The U.K. has fallen behind on its promises to slash emissions and fight climate change despite claims it’s leading major industrialized nations in its fight to slow global warming.
That’s the conclusion of the Committee on Climate Change, the government’s official adviser on environmental policies, which suggests ministers need to take much more dramatic action to meet their own promises.Yo
There was a time when life on Earth almost blinked out. The “Great Dying,” the biggest extinction the planet has ever seen, happened some 250 million years ago and was largely caused by greenhouse gases in the atmosphere. Now scientists are beginning to see alarming similarities between the Great Dying and what’s currently happening to our atmosphere.
A group of companies and non-profit agencies that includes energy giants Royal Dutch Shell Plc and BHP Billiton said global greenhouse gas emissions could be cut in half by 2040 without impeding economic development, in part by converting grids to use mostly renewable power.
At a White House press conference Friday afternoon, U.S. President Barack Obama and Chinese President Xi Jinping announced a suite of wide-ranging actions that clarify how serious the world’slargest greenhouse gas emitter is about cutting greenhouse gas emissions. These include prioritizing green energy on China’s grid, a cap-and-trade or emissions trading system for China, additional low-carbon financing to developing countries, and emissions standards for heavy duty vehicles. The fact that these announcements were made during the world’s most important bilateral meeting and official state visit lends them further significance.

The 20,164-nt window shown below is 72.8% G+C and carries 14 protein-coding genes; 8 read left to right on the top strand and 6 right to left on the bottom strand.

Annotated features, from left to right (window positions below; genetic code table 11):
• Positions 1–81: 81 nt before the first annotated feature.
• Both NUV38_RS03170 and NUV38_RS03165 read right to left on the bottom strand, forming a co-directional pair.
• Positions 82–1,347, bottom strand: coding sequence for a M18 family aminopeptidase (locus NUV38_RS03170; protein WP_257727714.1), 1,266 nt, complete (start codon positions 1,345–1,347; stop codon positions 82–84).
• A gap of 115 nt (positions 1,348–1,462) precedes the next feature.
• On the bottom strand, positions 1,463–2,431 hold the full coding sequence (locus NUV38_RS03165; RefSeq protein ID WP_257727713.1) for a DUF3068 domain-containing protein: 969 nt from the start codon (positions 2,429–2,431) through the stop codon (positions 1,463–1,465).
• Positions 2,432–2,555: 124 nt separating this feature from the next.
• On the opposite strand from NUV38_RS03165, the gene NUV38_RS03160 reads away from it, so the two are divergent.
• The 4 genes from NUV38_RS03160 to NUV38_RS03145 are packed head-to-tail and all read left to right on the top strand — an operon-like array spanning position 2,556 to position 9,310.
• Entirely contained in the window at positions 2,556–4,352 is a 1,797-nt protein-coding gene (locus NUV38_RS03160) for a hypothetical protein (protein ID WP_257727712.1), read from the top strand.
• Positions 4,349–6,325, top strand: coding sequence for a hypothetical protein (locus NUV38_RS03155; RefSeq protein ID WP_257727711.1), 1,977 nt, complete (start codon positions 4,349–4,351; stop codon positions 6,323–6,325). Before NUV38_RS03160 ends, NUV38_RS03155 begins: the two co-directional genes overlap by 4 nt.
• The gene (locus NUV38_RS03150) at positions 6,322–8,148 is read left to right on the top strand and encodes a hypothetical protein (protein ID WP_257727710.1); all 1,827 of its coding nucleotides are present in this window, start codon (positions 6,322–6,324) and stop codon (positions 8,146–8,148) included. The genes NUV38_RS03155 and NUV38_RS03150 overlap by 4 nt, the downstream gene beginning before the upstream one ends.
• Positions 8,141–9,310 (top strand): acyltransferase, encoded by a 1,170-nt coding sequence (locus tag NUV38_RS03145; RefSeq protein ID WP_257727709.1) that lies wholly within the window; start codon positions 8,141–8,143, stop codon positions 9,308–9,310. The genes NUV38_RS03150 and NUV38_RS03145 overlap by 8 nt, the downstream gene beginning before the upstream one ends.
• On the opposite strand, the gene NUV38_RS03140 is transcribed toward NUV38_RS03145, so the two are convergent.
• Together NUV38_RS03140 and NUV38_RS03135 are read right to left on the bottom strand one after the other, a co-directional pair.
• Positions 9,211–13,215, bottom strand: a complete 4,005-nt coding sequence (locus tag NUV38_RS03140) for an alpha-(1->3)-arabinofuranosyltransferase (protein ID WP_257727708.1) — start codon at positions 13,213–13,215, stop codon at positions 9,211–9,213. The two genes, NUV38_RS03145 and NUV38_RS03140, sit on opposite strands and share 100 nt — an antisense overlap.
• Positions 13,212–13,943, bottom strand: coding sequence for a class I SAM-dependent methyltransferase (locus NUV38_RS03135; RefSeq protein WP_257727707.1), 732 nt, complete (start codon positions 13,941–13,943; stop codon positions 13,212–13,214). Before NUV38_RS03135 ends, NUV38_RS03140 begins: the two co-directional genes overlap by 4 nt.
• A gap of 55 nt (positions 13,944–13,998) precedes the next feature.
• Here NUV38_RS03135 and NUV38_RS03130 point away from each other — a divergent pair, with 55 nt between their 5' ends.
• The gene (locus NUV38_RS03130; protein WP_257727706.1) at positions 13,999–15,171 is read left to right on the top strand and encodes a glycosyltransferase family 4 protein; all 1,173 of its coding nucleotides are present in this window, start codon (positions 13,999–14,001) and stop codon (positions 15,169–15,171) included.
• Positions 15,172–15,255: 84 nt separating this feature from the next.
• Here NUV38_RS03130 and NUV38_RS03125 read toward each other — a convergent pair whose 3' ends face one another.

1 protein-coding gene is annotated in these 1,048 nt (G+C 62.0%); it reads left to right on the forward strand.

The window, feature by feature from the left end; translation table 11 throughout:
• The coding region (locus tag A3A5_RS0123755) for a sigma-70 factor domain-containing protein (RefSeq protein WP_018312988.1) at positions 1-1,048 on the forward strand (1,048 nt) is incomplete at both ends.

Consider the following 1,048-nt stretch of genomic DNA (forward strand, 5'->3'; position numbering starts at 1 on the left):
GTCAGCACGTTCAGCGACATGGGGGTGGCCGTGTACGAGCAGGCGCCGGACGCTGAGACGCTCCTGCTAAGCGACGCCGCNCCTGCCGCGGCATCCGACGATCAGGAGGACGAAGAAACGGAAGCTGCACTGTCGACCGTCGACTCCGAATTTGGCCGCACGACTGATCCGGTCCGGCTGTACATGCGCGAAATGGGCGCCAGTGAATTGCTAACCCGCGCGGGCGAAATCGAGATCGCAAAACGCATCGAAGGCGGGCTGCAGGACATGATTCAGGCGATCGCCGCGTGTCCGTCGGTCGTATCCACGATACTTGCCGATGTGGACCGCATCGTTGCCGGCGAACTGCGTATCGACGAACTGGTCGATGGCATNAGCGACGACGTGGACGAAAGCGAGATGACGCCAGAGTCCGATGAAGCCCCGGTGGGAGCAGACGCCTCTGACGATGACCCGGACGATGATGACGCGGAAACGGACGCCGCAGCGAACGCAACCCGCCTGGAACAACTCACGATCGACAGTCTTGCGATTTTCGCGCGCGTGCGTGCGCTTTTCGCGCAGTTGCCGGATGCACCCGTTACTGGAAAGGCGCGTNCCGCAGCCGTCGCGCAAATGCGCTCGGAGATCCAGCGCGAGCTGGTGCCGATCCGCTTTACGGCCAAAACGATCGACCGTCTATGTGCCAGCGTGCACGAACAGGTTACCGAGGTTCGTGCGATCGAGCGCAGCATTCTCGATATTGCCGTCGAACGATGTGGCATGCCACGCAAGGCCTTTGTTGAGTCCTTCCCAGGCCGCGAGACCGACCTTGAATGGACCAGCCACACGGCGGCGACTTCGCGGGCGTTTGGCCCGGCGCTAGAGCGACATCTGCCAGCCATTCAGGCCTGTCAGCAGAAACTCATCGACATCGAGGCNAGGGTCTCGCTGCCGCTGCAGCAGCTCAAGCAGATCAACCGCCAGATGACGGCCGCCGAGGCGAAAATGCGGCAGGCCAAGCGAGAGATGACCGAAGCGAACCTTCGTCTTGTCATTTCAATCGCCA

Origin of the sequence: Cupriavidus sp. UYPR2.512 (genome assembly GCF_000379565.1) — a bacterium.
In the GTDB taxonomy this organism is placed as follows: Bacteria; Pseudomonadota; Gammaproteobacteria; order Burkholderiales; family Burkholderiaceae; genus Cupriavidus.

Barack Obama has warned that no challenge poses a greater threat to humanity’s future than climate change.
In unveiling a new plan to tackle greenhouse gas emissions from coal-fired powered stations, the US President said there was a compelling argument to take strong and immediate action.
The European Union’s attempt to cap greenhouse-gas emissions over the next 16 years is threatened again as rising pollution from the bloc’s biggest economies shows even developed nations want to burn cheap coal.
Germany, Europe’s largest economy, boosted consumption of the fuel by 13 percent in the past four years, while use in Britain, No. 3 in the region economically, rose 22 percent, statistics from oil company BP Plc show. While Germany pledged to cut heat-trapping gases 55 percent by 2030 from 1990 levels, it’s managed 25 percent so far and is moving in the wrong direction, according to the European Environment Agency.
The need for cheap energy is still a higher priority than the environment.